1911 Encyclopædia Britannica/Wernigerode

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WERNIGERODE, a town of Germany, in the province of Prussian Saxony, 13 m. by rail S.W. of Halberstadt, picturesquely situated on the Holzemme, on the north slopes of the Harz Mountains. Pop. (1905) 13,137. It contains several interesting Gothic buildings, including a fine town hall with a timber façade of 1498. Some of the quaint old houses which have escaped the numerous fires that have visited the town are elaborately adorned with wood-carving. The gymnasium, occupying a modern Gothic building, is the successor of an ancient grammar-school, which existed until 1825. Brandy, cigars and dye-stuffs are among the manufactures of the place. Above the town rises the chateau of the prince of Stolberg-Wernigerode. A pavilion in the park contains the library of 117,000 volumes, the chief feature in which is the collection of over 3000 Bibles and over 5000 volumes of hymnology. Wernigerode is the chief town of the county (Grafschaft) of Stolberg-Wernigerode, which has an extent of 107 sq. m., and includes the Brocken within its limits.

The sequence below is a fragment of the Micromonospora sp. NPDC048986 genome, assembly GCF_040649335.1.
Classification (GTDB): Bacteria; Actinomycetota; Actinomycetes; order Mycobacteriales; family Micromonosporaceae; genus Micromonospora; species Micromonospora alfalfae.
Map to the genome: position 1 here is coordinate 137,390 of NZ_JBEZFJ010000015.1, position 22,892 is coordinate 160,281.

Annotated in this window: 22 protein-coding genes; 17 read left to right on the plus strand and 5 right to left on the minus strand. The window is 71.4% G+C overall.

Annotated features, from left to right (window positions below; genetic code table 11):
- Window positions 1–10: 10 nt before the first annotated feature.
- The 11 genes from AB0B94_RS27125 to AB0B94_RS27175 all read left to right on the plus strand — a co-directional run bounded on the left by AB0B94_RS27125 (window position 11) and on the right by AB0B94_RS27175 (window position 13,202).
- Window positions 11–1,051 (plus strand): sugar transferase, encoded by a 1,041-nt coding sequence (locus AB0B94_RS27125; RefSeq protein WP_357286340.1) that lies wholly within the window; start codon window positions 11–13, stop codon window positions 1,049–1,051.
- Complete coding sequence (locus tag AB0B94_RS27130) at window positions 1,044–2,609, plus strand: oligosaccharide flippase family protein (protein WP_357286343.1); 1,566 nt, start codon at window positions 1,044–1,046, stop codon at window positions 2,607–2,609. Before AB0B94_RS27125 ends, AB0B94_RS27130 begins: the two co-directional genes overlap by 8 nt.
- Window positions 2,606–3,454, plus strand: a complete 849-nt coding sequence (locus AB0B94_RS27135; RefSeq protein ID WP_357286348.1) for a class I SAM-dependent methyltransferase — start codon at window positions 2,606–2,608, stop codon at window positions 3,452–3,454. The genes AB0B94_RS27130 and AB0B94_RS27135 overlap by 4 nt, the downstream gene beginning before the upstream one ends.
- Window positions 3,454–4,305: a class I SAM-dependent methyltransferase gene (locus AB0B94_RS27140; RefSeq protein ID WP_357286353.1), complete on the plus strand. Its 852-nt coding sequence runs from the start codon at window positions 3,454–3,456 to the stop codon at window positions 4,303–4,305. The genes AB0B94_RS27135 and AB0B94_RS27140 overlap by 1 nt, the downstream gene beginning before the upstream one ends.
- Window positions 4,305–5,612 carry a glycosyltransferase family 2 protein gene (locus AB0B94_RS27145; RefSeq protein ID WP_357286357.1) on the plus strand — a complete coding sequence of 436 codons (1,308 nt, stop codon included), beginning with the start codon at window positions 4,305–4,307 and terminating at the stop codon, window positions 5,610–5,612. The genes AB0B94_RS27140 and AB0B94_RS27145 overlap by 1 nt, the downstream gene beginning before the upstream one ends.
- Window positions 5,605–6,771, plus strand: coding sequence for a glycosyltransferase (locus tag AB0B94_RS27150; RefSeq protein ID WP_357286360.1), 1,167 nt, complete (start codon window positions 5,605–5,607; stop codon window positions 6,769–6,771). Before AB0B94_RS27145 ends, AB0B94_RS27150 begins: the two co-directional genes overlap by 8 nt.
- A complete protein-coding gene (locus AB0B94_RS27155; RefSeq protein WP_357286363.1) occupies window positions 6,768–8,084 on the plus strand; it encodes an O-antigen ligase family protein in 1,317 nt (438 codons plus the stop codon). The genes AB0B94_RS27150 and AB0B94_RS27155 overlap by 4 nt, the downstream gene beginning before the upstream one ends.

The counts of Wernigerode, who can be traced back to the early 12th century, were successively vassals of the margraves of Brandenburg (1268), and the archbishops of Magdeburg (1381). On the extinction of the family in 1429 the county fell to the counts of Stolberg, who founded the Stolberg-Wernigerode branch in 1645. The latter surrendered its military and fiscal independence to Prussia in 1714, but retained some of its sovereign rights till 1876. The counts were raised to princely rank in 1890.

See Förstemann, Die Gräflich-Stolbergische Bibliothek in Wernigerode

(Nordhausen, 1866), and G. Sommer, Die Grafschaft

Wernigerode (Halle, 1883).